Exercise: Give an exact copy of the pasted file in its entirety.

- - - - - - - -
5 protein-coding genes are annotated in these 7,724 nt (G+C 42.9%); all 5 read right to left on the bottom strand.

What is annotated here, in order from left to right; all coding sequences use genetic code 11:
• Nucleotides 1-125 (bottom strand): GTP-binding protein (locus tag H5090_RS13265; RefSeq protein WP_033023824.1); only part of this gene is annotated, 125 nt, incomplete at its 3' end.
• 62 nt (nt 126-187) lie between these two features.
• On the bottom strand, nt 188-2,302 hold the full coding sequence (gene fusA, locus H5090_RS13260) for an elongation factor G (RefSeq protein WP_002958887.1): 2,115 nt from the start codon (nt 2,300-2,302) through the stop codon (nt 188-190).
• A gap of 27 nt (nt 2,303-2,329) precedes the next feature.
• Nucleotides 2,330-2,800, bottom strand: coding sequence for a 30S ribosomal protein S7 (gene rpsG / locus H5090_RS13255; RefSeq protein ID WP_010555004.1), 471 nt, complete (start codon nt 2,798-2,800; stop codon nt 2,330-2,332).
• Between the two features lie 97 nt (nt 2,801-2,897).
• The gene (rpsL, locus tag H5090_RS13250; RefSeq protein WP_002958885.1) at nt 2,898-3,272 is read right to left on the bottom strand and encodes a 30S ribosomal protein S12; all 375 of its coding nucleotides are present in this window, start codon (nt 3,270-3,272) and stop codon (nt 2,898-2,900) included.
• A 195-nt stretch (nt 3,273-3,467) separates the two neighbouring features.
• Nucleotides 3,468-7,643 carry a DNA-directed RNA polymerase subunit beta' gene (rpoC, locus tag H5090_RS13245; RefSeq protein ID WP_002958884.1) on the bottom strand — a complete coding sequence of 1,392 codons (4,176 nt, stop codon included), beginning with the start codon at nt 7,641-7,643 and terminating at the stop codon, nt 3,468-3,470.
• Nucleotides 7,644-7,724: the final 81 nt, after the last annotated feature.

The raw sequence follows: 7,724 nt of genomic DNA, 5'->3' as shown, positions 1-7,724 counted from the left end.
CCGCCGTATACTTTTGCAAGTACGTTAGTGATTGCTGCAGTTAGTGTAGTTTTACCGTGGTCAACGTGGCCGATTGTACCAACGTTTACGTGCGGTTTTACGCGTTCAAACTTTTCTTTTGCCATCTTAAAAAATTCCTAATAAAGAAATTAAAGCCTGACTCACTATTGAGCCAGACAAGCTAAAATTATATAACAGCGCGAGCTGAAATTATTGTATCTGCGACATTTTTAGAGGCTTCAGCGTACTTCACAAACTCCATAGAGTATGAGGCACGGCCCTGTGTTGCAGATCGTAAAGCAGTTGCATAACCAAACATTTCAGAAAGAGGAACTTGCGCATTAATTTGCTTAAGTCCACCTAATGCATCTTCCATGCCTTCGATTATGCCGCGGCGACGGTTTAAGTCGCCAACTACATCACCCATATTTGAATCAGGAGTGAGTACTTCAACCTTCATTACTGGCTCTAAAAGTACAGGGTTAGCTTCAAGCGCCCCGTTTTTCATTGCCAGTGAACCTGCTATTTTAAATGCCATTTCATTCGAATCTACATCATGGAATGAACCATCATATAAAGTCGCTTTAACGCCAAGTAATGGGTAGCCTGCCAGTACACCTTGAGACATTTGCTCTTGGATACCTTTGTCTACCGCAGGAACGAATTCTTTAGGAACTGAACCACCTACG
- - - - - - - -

5 protein-coding genes are annotated in these 7,724 nt (G+C 42.9%); all 5 read right to left on the bottom strand.

What is annotated here, in order from left to right; all coding sequences use genetic code 11:
• Nucleotides 1-125 (bottom strand): GTP-binding protein (locus tag H5090_RS13265; RefSeq protein WP_033023824.1); only part of this gene is annotated, 125 nt, incomplete at its 3' end.
• 62 nt (nt 126-187) lie between these two features.
• On the bottom strand, nt 188-2,302 hold the full coding sequence (gene fusA, locus H5090_RS13260) for an elongation factor G (RefSeq protein WP_002958887.1): 2,115 nt from the start codon (nt 2,300-2,302) through the stop codon (nt 188-190).
• A gap of 27 nt (nt 2,303-2,329) precedes the next feature.
• Nucleotides 2,330-2,800, bottom strand: coding sequence for a 30S ribosomal protein S7 (gene rpsG / locus H5090_RS13255; RefSeq protein ID WP_010555004.1), 471 nt, complete (start codon nt 2,798-2,800; stop codon nt 2,330-2,332).
• Between the two features lie 97 nt (nt 2,801-2,897).
• The gene (rpsL, locus tag H5090_RS13250; RefSeq protein WP_002958885.1) at nt 2,898-3,272 is read right to left on the bottom strand and encodes a 30S ribosomal protein S12; all 375 of its coding nucleotides are present in this window, start codon (nt 3,270-3,272) and stop codon (nt 2,898-2,900) included.
• A 195-nt stretch (nt 3,273-3,467) separates the two neighbouring features.
• Nucleotides 3,468-7,643 carry a DNA-directed RNA polymerase subunit beta' gene (rpoC, locus tag H5090_RS13245; RefSeq protein ID WP_002958884.1) on the bottom strand — a complete coding sequence of 1,392 codons (4,176 nt, stop codon included), beginning with the start codon at nt 7,641-7,643 and terminating at the stop codon, nt 3,468-3,470.
• Nucleotides 7,644-7,724: the final 81 nt, after the last annotated feature.

The raw sequence follows: 7,724 nt of genomic DNA, 5'->3' as shown, positions 1-7,724 counted from the left end.
CCGCCGTATACTTTTGCAAGTACGTTAGTGATTGCTGCAGTTAGTGTAGTTTTACCGTGGTCAACGTGGCCGATTGTACCAACGTTTACGTGCGGTTTTACGCGTTCAAACTTTTCTTTTGCCATCTTAAAAAATTCCTAATAAAGAAATTAAAGCCTGACTCACTATTGAGCCAGACAAGCTAAAATTATATAACAGCGCGAGCTGAAATTATTGTATCTGCGACATTTTTAGAGGCTTCAGCGTACTTCACAAACTCCATAGAGTATGAGGCACGGCCCTGTGTTGCAGATCGTAAAGCAGTTGCATAACCAAACATTTCAGAAAGAGGAACTTGCGCATTAATTTGCTTAAGTCCACCTAATGCATCTTCCATGCCTTCGATTATGCCGCGGCGACGGTTTAAGTCGCCAACTACATCACCCATATTTGAATCAGGAGTGAGTACTTCAACCTTCATTACTGGCTCTAAAAGTACAGGGTTAGCTTCAAGCGCCCCGTTTTTCATTGCCAGTGAACCTGCTATTTTAAATGCCATTTCATTCGAATCTACATCATGGAATGAACCATCATATAAAGTCGCTTTAACGCCAAGTAATGGGTAGCCTGCCAGTACACCTTGAGACATTTGCTCTTGGATACCTTTGTCTACCGCAGGAACGAATTCTTTAGGAACTGAACCACCTACG